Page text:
Tell DOE Secretary Chu to regulate fracking
The Department of Energy (DOE) task force just released its interim report on hydraulic fracking, a process for extracting natural gas sequestered in deep shale. Fracking involves pumping known carcinogens into the ground. We support the concerns of the organization Public Citizen that the task force is not going far enough to protect human and animal health.

We own a beneficial insect production business on Ventura Avenue near Shell Road. We employ young people who want to work in sustainable agriculture and biological pest control. Since viewing the documentary Gasland (, we have become concerned about the quality of air and groundwater on our property.

Thanks to the Ventura Film Society for viewing and discussion on Aug. 16. We are concerned about degraded environment here if expanded domestic natural gas production is a cornerstone of the Obama “clean” energy policy.

Our company has been working toward being carbon-negative through solar and other means. Our efforts are already more than neutralized by the leaking and flaring of gas on and around our property. Our puny efforts to do what we can to prevent runaway climate change become absurd in the context of how much carbon the oil companies are burning in our area. We also want to know if contaminated groundwater is moving to the ocean via the Ventura River.

We have written to the California Department of Conservation Ventura Office to learn more about state regulatory protection, with no response.

While the DOE task force is working on its recommendations for how to regulate the shale gas rush, more rivers are being polluted, toxic extraction fluid is dumped or spilled on more land, and more drinking water catches on fire.

Hydraulic fracturing for natural gas extraction must stop until it is being done in a sustainable way that does not threaten the health of people and animals living or working near the drilling. The companies doing the drilling must be held responsible for the damage.Here is a summary of what Public Citizen ( is recommending to Energy Secretary Steven Chu:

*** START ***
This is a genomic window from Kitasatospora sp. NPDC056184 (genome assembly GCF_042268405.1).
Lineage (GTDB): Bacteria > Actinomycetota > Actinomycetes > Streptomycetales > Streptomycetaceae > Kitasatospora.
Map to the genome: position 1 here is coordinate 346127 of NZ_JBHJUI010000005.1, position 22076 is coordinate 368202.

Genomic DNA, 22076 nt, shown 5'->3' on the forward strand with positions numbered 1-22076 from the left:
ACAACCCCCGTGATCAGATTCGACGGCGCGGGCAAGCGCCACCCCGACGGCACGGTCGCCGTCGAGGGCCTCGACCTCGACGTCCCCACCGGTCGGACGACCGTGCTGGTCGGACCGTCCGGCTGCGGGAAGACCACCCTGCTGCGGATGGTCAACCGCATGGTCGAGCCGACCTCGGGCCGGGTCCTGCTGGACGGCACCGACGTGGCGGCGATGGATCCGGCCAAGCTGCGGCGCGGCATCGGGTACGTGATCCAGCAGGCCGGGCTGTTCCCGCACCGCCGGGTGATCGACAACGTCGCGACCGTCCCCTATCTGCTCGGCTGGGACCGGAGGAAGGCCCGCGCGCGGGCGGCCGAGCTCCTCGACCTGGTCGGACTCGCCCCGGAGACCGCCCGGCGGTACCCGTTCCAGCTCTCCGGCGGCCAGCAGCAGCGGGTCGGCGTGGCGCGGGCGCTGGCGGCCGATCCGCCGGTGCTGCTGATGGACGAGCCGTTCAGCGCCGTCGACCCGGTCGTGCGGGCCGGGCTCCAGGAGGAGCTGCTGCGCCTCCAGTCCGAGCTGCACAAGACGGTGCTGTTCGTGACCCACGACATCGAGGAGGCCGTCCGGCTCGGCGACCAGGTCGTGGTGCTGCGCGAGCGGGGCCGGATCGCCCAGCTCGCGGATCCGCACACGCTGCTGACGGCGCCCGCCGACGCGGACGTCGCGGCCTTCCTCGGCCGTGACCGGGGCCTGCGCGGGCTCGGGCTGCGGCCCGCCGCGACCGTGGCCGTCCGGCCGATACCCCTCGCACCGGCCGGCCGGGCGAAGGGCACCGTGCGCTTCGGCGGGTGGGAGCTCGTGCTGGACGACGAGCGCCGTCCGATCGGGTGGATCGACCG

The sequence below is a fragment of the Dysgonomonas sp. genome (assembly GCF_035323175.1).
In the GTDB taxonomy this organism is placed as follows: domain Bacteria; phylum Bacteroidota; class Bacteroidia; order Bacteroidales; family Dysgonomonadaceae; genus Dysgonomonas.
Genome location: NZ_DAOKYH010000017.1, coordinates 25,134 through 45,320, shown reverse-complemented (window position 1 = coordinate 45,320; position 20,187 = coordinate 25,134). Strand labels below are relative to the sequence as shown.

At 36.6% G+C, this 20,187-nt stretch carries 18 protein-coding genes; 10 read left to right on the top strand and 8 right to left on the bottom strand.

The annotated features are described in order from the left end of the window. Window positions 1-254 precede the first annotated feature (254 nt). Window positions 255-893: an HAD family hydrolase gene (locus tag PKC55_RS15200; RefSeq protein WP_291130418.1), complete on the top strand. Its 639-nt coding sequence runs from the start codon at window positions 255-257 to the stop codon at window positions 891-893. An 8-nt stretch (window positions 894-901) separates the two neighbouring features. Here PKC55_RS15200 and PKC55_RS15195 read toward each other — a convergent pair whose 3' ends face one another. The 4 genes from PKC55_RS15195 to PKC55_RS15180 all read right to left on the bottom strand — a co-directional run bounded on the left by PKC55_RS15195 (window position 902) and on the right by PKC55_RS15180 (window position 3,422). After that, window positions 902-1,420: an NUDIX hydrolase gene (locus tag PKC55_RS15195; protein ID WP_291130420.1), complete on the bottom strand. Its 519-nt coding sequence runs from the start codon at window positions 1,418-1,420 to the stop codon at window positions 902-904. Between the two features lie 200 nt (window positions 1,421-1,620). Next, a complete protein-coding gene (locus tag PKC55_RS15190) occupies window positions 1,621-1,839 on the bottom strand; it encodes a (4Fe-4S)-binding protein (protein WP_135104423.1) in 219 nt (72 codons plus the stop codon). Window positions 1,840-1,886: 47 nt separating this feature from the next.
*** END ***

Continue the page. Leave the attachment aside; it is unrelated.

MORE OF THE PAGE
1. Eliminate the loopholes from federal water pollution oversight.

2. While an EPA Science Advisory Board is still working on its report, stop DOE parroting of American Petroleum Institute assurances that fracking is harmless. Where is the data?

3. Do not exempt “proprietary” claims. This limits testing of the myriad possible water pollutants.

4. Require data collection on methane emissions (a potent greenhouse gas).

5. Include oil shale as well as gas extraction in recommendations.

6. Close abandoned wells in shale formations in a way that prevents fracking fluid and contaminants from entering them.

7. Include public input in the final recommendations through hearings in areas impacted by fracking and public comment on interim reports.

Please help make the Ventura River Valley safe by sending these recommendations to Secretary of Energy Steven Chu:, or phone (202) 586-5000 (Main Switchboard) or use the National Phone Directory , or mail to U.S. Department of Energy, 1000 Independence Ave., SW, Washington, DC 20585. The task force interim report is on his desk now.

Ron Whitehurst